Working With Flexible Flashing

Rubberized asphalt is self-healing and sticks to a variety of substrates, but may not be stable at temperature extremes.

Butyl flashing has a wider temperature range than RA and sticks to more materials. Accordion-style butyl flashings can stretch at the corners of openings.

Solid acrylic flashings are designed to bond to substrates at the molecular level. They make the firmest bonds at the widest range of temperatures, according to some experts.

Some flashing manufacturers require an adhesive primer on certain substrates, the most common being gypsum sheathing, masonry, and the rough side of OSB. Primers come in spray-on and brush-on varieties.

Compatibility is a big issue with flexible flashing, so make sure that the flashing is compatible with all substrates it will contact. The safest route is to use a flashing and housewrap made by the same manufacturer.

Certain caulks and sealants may be incompatible with particular flexible flashings. Silicone products, as shown here, should not be used with any type of flexible flashing.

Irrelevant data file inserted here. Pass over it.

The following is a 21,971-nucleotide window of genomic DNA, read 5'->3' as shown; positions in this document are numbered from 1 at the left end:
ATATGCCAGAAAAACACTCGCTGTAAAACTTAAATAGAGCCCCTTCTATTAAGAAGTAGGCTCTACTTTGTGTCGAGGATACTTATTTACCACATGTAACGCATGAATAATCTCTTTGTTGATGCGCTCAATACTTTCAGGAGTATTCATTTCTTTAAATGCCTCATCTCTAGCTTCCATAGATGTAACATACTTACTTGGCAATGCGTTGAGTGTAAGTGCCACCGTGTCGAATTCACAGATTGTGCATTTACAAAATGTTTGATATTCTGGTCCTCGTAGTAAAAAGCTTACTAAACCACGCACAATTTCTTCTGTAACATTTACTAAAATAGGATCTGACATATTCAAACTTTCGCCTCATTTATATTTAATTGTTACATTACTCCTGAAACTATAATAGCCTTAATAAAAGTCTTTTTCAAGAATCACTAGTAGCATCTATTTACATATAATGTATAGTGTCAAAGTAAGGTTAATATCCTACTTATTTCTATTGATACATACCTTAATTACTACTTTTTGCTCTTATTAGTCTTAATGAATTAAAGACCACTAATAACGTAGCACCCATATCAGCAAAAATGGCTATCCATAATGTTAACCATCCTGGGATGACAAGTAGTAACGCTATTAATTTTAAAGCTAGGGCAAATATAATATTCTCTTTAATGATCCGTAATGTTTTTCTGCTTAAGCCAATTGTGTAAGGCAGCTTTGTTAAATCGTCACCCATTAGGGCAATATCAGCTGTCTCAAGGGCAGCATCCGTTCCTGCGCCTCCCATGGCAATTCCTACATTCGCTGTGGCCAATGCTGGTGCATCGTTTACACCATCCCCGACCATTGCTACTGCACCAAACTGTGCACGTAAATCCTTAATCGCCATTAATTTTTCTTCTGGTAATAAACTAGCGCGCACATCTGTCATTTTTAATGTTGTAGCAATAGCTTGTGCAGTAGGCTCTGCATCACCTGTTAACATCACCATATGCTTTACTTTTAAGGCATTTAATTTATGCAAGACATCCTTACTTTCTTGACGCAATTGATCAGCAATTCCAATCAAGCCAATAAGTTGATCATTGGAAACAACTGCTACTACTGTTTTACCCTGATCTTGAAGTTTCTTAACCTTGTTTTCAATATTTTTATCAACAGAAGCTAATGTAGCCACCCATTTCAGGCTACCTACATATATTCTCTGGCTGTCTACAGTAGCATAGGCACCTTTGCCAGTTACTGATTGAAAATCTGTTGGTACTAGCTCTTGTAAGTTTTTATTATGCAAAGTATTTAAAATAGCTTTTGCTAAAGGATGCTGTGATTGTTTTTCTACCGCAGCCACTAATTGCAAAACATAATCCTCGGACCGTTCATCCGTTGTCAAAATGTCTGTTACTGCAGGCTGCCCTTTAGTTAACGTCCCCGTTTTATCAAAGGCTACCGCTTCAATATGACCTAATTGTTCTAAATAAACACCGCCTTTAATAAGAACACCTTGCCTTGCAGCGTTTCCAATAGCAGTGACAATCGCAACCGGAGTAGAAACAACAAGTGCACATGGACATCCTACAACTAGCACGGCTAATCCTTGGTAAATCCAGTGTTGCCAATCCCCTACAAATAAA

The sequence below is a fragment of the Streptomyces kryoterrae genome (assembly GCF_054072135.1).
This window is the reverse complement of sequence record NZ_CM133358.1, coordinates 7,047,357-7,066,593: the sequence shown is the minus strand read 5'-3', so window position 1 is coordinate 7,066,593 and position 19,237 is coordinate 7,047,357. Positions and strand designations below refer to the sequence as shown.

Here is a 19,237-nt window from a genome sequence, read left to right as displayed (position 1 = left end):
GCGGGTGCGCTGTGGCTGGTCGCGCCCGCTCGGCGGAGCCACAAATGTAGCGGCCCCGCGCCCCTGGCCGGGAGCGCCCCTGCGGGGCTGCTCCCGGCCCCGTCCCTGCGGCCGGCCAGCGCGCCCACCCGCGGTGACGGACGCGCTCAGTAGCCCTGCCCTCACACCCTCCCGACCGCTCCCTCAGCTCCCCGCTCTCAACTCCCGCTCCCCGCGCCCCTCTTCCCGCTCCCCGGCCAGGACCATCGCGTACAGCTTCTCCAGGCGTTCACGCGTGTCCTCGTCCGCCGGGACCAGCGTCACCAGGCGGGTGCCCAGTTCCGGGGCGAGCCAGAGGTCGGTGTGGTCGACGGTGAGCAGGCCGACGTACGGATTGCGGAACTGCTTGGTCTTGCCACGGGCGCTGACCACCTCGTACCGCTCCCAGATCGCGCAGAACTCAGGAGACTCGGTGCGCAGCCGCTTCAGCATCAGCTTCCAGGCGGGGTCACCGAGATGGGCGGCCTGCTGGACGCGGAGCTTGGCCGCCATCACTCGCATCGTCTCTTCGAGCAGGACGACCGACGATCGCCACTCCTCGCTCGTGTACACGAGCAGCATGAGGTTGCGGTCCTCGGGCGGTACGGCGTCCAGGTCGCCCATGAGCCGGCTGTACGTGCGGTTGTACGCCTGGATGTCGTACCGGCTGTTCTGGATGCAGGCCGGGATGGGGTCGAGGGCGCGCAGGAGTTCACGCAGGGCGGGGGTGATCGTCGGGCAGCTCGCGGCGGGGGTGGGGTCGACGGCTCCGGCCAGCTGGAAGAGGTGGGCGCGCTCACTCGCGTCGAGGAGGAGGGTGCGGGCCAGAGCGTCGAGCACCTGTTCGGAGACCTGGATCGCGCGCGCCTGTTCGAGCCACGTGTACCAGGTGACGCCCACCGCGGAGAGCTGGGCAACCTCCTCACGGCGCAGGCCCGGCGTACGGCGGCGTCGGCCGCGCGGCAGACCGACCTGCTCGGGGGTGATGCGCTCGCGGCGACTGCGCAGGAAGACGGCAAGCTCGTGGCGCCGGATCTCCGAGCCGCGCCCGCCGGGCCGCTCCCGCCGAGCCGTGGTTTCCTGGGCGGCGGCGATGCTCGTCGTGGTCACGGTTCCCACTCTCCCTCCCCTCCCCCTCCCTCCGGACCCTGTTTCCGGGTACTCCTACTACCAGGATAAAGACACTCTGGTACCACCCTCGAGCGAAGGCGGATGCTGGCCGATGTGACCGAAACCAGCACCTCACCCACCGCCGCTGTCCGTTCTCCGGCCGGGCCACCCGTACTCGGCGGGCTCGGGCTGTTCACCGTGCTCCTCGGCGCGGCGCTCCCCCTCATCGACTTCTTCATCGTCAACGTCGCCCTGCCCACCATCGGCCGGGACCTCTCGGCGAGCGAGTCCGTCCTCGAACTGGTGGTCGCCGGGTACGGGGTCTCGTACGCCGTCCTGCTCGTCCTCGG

This photo was taken on a jobsite in Denver, four to six weeks after installers had done their work, and the flashing is already failing. Incompatible with the vinyl window fin and the sealant, the rubberized asphalt flashing is pulling away rom the window.

Vapor-permeable tapes keep the weather out, but allow vapor from the interior to pass through. Here the white vapor-permeable tape goes between the window and the opening, which is wrapped in black acrylic tape.

This is a good example of a common installation mistake called reverse shingling. The flashing incorrectly laps over the Tyvek (rather than vice versa), and jamb flashing incorrectly laps over the head flashings.

Flexible flashing stretches to seal around circular windows in a single pass. The housewrap then extends over the flashing.

Even the best tapes won’t work well when they have been in contact with a surface that is dirty or full of sawdust.

Small staple penetrations in a supposedly self-sealing flashing used on a rooftop parapet wall started to let water through. Just 11 years after the home had been built, the wall below that flashing had completely rotted out.

Although some installers use hand pressure to seat the flashing to the substrate, most flashings need to be rolled using a J-roller for proper adhesion.

For places that are hard to get to with a roller (such as inside corners), use the butt of a cedar shingle to press the flashing tape firmly against the substrate on both sides of the corner.

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